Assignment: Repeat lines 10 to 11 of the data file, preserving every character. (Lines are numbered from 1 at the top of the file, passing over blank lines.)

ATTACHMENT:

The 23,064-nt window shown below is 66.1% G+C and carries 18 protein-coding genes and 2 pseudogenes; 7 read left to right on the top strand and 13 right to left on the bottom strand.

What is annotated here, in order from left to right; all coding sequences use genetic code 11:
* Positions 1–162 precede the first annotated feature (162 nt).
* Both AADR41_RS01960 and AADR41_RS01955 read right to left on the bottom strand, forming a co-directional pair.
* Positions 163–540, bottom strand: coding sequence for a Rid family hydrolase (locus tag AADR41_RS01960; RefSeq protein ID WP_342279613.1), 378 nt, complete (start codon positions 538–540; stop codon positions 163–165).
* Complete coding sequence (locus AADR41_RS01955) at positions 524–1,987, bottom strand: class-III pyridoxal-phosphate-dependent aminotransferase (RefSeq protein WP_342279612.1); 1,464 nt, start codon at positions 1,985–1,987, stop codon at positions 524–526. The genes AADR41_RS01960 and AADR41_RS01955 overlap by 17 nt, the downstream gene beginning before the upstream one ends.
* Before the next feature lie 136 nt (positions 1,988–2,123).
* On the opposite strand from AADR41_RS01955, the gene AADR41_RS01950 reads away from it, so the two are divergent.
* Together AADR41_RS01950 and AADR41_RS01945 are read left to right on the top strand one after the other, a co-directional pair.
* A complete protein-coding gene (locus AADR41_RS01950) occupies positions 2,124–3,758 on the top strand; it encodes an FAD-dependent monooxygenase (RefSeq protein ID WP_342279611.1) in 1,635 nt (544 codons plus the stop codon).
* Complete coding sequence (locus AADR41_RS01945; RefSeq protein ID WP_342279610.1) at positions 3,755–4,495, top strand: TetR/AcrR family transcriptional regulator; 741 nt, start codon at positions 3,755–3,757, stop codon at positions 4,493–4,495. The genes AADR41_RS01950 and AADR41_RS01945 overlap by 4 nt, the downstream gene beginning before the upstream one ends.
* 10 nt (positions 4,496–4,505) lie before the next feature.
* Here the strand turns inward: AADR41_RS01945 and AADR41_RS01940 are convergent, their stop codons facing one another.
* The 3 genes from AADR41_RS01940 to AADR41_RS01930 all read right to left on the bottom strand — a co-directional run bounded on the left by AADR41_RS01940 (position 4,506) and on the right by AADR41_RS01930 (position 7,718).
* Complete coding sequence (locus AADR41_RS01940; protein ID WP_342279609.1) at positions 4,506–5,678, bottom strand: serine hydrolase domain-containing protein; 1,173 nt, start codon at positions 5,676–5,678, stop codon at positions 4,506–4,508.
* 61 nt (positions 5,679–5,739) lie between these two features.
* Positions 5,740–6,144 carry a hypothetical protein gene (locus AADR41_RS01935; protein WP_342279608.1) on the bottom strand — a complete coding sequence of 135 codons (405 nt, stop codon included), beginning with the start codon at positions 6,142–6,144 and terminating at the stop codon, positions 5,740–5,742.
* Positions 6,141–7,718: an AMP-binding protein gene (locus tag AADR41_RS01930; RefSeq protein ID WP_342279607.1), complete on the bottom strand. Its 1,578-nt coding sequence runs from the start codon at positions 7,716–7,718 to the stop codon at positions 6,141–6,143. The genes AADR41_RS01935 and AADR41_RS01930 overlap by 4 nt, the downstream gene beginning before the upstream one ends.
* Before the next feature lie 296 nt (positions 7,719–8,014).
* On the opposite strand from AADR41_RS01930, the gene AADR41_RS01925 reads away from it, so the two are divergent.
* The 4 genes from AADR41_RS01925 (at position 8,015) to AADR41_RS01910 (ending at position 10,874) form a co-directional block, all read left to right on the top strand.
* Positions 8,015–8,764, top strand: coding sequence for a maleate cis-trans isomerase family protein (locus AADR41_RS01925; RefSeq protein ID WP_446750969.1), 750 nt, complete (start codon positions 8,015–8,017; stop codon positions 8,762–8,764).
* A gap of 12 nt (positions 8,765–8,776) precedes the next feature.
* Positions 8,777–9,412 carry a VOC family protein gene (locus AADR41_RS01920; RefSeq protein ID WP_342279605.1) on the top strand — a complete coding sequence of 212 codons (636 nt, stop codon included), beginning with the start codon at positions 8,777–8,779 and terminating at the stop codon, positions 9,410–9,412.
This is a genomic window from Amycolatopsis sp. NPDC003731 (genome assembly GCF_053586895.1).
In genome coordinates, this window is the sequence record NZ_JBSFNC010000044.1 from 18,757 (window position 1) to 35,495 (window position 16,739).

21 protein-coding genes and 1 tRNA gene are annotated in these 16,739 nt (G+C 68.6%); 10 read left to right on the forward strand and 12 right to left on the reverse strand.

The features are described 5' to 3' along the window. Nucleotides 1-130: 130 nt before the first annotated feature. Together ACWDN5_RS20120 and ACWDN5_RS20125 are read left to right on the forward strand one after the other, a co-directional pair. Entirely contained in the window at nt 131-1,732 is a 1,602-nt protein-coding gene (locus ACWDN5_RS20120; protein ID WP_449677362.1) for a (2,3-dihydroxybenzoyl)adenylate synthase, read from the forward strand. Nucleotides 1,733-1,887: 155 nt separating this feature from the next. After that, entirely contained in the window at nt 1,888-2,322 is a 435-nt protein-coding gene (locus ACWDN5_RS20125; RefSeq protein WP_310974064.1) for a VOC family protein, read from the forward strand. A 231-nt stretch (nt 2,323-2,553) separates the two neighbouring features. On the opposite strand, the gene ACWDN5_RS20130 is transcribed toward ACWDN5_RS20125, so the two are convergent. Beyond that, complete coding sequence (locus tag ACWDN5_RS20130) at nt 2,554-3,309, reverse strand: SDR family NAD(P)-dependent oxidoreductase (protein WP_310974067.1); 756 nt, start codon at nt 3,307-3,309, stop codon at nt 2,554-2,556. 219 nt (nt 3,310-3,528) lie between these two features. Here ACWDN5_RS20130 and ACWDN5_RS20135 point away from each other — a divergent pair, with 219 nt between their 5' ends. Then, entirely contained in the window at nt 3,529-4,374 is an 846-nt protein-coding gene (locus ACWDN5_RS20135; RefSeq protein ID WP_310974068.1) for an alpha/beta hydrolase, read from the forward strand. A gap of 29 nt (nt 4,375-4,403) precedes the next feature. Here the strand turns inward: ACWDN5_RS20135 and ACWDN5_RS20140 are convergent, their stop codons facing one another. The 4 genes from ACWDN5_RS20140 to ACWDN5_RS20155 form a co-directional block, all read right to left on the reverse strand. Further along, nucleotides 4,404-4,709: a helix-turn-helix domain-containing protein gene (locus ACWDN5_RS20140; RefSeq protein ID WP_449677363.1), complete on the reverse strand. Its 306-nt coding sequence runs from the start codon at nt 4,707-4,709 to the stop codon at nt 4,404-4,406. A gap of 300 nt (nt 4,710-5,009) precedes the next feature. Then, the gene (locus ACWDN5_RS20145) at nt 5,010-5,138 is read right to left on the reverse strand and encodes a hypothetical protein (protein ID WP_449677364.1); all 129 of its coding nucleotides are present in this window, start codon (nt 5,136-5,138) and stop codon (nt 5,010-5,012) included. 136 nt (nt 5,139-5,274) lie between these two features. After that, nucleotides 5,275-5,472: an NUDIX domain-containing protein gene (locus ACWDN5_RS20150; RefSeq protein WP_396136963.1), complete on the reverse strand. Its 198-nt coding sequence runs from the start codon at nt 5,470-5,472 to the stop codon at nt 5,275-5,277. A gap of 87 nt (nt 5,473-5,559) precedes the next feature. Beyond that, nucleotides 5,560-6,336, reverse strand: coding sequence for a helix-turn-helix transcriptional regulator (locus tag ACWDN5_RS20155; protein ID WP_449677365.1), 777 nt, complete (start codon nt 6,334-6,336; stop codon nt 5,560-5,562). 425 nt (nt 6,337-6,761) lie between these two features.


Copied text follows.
* A complete protein-coding gene (locus AADR41_RS01950) occupies positions 2,124–3,758 on the top strand; it encodes an FAD-dependent monooxygenase (RefSeq protein ID WP_342279611.1) in 1,635 nt (544 codons plus the stop codon).
* Complete coding sequence (locus AADR41_RS01945; RefSeq protein ID WP_342279610.1) at positions 3,755–4,495, top strand: TetR/AcrR family transcriptional regulator; 741 nt, start codon at positions 3,755–3,757, stop codon at positions 4,493–4,495. The genes AADR41_RS01950 and AADR41_RS01945 overlap by 4 nt, the downstream gene beginning before the upstream one ends.